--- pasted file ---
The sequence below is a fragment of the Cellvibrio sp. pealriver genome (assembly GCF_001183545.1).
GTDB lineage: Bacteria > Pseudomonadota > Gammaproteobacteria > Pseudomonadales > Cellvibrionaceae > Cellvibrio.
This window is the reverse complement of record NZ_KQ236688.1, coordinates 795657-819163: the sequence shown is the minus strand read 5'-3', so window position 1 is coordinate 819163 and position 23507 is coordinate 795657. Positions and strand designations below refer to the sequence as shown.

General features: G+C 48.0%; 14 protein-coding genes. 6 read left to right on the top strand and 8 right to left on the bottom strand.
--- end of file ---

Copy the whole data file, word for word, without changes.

The sequence below is a fragment of the Cellvibrio sp. pealriver genome (assembly GCF_001183545.1).
GTDB lineage: Bacteria > Pseudomonadota > Gammaproteobacteria > Pseudomonadales > Cellvibrionaceae > Cellvibrio.
This window is the reverse complement of record NZ_KQ236688.1, coordinates 795657-819163: the sequence shown is the minus strand read 5'-3', so window position 1 is coordinate 819163 and position 23507 is coordinate 795657. Positions and strand designations below refer to the sequence as shown.

General features: G+C 48.0%; 14 protein-coding genes. 6 read left to right on the top strand and 8 right to left on the bottom strand.